|Two little drawers for storing small things. Nails would hold them,|
but dovetails are more fun to cut, especially single ones like this.
Sometime down the road, I'll post some pictures of my new cabinet for holding oxen "stuff-" brushes, fly spray, hoof nippers, and the like. Why not now, you may ask? Because it's not quite done, that's why. But thanks for asking.
The project stalled in the dangerous spot for me. 90% done and without pressing need of its completion, I find myself moving on to projects that are more fun, such as three-legged stools. All that remains to complete the cabinet is to wipe on a coat or two of oil finish over the milk paint and then to screw on the back, which is already painted and cut to fit. From that point, hanging it on the wall and putting it to use should take all of five minutes.
|Mr. Hilgendorf's 1/2 inch Stanley chisel gets a workout.|
The "fun part," the joinery on this cabinet, is entirely hand cut dovetails, dadoes and rabbets- sawn, planed and chiseled. Fun stuff. Traditional craft.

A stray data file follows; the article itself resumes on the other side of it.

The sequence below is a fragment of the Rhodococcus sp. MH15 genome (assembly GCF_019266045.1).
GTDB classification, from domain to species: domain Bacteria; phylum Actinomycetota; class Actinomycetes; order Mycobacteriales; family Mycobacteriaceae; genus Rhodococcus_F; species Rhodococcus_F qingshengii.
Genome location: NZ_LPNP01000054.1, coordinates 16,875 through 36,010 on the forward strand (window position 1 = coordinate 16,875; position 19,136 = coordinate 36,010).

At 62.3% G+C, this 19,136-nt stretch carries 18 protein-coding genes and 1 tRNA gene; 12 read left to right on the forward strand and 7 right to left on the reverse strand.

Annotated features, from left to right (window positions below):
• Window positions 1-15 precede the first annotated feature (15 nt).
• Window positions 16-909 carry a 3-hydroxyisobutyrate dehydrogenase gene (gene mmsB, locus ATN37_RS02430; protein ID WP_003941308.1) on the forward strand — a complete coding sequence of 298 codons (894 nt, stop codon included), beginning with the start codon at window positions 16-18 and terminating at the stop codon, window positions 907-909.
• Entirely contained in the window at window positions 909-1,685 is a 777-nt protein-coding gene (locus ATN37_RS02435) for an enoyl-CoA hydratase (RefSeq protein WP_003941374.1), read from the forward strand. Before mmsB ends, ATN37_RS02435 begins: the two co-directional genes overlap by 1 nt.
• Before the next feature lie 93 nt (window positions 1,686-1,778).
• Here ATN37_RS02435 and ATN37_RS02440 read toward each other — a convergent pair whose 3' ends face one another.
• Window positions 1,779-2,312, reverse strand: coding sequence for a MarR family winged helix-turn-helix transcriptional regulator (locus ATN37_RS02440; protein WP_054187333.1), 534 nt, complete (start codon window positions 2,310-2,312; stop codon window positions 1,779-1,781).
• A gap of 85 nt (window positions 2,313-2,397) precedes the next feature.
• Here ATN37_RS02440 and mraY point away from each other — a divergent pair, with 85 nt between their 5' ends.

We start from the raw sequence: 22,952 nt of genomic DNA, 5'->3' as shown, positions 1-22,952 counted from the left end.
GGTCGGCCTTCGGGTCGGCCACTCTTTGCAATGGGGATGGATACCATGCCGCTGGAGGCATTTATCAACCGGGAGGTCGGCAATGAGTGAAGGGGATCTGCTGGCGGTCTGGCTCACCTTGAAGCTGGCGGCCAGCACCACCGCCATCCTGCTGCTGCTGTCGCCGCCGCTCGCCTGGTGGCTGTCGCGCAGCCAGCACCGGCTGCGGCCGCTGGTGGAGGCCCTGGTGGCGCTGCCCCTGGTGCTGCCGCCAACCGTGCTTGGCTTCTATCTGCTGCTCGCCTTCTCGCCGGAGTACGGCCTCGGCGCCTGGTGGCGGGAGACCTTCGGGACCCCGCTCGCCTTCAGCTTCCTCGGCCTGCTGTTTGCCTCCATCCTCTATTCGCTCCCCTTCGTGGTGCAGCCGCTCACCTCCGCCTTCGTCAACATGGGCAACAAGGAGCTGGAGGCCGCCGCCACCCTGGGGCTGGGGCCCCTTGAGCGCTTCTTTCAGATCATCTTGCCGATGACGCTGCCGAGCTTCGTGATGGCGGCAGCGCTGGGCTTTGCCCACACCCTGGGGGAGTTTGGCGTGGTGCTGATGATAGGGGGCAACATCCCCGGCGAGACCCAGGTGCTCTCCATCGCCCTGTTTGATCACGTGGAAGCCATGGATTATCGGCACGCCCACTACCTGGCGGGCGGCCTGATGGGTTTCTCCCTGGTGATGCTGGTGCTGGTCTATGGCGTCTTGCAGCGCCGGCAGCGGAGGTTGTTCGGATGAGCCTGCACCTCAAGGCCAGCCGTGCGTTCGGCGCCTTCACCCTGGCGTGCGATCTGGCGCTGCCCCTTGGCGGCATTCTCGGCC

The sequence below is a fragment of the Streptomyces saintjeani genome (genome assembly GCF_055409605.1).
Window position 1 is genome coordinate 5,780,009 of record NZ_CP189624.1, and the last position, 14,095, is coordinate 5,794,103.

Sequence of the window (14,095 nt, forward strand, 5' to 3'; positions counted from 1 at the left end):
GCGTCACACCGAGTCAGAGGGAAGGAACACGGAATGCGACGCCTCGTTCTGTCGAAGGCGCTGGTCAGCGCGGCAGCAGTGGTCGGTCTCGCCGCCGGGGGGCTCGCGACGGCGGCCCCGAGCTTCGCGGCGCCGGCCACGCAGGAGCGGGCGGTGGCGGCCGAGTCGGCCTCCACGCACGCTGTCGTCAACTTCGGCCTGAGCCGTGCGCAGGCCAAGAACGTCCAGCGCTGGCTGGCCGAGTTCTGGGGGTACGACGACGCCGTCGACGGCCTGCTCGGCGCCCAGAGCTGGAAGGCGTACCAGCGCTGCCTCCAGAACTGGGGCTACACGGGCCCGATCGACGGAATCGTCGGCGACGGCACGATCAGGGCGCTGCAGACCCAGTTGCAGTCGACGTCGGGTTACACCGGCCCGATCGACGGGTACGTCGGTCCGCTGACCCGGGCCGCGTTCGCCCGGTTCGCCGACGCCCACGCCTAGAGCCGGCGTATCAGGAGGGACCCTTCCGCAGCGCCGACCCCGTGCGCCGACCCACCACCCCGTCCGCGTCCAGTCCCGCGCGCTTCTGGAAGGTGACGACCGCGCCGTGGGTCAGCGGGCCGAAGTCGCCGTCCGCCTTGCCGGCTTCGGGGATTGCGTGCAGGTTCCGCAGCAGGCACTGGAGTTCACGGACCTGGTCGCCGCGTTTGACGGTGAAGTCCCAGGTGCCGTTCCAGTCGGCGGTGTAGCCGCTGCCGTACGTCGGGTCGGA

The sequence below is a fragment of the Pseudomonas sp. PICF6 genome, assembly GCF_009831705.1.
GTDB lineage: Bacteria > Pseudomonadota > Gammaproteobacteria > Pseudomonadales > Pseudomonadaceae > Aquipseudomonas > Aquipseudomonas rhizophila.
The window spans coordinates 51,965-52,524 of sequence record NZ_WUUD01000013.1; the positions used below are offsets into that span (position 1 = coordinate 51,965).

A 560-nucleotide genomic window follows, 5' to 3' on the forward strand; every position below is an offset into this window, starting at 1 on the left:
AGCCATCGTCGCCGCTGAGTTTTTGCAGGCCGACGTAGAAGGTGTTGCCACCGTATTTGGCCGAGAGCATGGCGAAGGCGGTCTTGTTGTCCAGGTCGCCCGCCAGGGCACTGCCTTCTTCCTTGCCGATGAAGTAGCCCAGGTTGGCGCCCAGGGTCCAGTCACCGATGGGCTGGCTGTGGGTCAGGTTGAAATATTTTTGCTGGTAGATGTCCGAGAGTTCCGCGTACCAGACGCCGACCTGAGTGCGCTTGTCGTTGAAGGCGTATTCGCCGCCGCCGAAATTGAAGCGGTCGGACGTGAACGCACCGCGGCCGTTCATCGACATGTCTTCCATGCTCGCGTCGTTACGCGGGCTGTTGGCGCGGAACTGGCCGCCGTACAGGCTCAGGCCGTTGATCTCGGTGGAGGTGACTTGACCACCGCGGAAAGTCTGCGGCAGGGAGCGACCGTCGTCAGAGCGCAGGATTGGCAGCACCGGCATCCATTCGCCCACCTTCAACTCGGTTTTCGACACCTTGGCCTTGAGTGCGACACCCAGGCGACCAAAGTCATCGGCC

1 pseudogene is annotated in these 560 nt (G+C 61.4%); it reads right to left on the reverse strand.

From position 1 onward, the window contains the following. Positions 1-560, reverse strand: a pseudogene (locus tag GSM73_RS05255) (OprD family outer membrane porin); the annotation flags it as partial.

|Skill is great, but having a good tool goes a long way, too.|
I'm sure I can and often do, make arguments about the practicality of oxen as a power source. But the fact of the matter is that I like traditional crafts. Cutting dovetails, tapping trees, planing boards, and yes, driving oxen. It's a circular argument, but if I didn't have oxen, I wouldn't need the cabinet. Without the cabinet, I wouldn't need to learn to cut dovetails. Without dovetails. . . yep, turtles all the way down.
We don't all need to cut dovetails, or to work oxen, or to engage in a craft rooted in skill and lore. Except, we do. One hand on the task, one hand on the past. Happy working.
To read the rest of Bruce Metcalf's piece "The Hand: at the Heart of Craft," click here.